What is your favorite Chanukah memory? Does it involve bubbie’s hot, crispy latkes? Lighting the family menorah? A first Chanukah with your first child? Enjoying those Chanukah gifts? Or simply spending much- cherished time with family and friends? The JT asked five women and men in the Jewish community what Chanukah stories or anecdotes come to mind when the winter Festival of Lights rolls around.
The owner of Gourmet Again in Pikesville is busy at the upscale food shop and deli he has owned for four years, with the seasonal rush of people preparing for the holiday by stocking up on traditional Chanukah eats and treats.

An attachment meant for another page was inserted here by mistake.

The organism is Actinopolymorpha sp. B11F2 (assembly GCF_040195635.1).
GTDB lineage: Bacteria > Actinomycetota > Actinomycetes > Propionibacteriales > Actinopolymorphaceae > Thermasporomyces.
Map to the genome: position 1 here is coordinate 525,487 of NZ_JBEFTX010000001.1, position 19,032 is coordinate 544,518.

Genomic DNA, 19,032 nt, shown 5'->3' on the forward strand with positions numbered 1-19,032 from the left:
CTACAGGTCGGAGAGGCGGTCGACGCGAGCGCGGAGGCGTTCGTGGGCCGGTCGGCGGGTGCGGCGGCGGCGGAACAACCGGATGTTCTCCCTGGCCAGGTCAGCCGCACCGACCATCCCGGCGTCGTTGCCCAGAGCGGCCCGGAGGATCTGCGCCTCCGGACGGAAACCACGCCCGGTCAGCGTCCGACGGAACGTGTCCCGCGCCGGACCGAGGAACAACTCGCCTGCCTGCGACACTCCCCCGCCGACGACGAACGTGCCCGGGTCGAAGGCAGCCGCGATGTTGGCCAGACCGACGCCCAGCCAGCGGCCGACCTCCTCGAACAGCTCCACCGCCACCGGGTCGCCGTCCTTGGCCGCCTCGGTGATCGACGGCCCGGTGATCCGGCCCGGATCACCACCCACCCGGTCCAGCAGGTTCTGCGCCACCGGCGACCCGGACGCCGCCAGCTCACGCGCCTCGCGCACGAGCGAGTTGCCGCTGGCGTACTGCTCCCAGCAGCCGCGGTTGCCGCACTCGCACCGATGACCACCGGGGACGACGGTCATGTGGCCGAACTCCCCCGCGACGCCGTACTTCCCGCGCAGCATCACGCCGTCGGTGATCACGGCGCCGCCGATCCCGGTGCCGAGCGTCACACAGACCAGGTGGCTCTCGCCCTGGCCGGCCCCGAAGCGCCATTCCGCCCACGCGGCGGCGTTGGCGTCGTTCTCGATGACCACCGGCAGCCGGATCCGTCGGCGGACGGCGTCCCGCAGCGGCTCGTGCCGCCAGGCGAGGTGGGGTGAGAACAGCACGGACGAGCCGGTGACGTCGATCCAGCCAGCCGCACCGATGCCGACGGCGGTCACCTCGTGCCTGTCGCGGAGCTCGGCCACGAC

As a longtime Pikesville resident, family man and father of two, Hoffman, 34, has worked at the store since he was 14. He had no problem coming up with his favorite holiday memory.
“My most memorable Chanukah would definitely be when I was able to light the menorah for the first time with my wife, Melisa, and our two boys, Mason and Liam. Chanukah has always been about family, as all of the Jewish holidays are to me, and it was a very special time to be able to light that first night’s candle with an almost 3-year-old and holding our sweet newborn.
“Chanukah is now hosted at our house for our family that continues to grow; it really has become a special time of year for us. My kids are now making requests for presents and are learning about the real Chanukah meaning of dedication.